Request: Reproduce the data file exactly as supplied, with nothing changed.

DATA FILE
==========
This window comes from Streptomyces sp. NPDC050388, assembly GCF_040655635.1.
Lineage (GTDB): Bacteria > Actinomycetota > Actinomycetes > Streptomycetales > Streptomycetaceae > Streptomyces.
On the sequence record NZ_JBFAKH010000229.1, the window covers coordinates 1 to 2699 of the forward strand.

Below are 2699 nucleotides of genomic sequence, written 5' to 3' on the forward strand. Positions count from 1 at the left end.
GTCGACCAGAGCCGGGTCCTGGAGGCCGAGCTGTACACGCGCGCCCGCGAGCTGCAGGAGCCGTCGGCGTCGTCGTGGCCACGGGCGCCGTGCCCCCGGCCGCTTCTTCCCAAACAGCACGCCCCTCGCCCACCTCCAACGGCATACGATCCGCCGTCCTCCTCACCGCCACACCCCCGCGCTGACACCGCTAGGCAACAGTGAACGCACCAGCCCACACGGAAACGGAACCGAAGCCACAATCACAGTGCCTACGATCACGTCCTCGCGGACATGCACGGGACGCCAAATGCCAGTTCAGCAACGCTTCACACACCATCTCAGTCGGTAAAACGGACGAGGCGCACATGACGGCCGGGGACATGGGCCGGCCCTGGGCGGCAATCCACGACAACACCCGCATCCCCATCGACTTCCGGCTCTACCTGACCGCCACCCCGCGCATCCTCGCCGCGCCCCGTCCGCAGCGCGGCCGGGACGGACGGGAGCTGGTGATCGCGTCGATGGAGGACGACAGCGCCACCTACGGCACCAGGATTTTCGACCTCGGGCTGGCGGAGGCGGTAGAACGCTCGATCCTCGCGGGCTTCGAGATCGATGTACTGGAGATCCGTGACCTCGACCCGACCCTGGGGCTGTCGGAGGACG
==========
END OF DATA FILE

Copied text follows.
This window comes from Streptomyces sp. NPDC050388, assembly GCF_040655635.1.
Lineage (GTDB): Bacteria > Actinomycetota > Actinomycetes > Streptomycetales > Streptomycetaceae > Streptomyces.
On the sequence record NZ_JBFAKH010000229.1, the window covers coordinates 1 to 2699 of the forward strand.

Below are 2699 nucleotides of genomic sequence, written 5' to 3' on the forward strand. Positions count from 1 at the left end.
GTCGACCAGAGCCGGGTCCTGGAGGCCGAGCTGTACACGCGCGCCCGCGAGCTGCAGGAGCCGTCGGCGTCGTCGTGGCCACGGGCGCCGTGCCCCCGGCCGCTTCTTCCCAAACAGCACGCCCCTCGCCCACCTCCAACGGCATACGATCCGCCGTCCTCCTCACCGCCACACCCCCGCGCTGACACCGCTAGGCAACAGTGAACGCACCAGCCCACACGGAAACGGAACCGAAGCCACAATCACAGTGCCTACGATCACGTCCTCGCGGACATGCACGGGACGCCAAATGCCAGTTCAGCAACGCTTCACACACCATCTCAGTCGGTAAAACGGACGAGGCGCACATGACGGCCGGGGACATGGGCCGGCCCTGGGCGGCAATCCACGACAACACCCGCATCCCCATCGACTTCCGGCTCTACCTGACCGCCACCCCGCGCATCCTCGCCGCGCCCCGTCCGCAGCGCGGCCGGGACGGACGGGAGCTGGTGATCGCGTCGATGGAGGACGACAGCGCCACCTACGGCACCAGGATTTTCGACCTCGGGCTGGCGGAGGCGGTAGAACGCTCGATCCTCGCGGGCTTCGAGATCGATGTACTGGAGATCCGTGACCTCGACCCGACCCTGGGGCTGTCGGAGGACG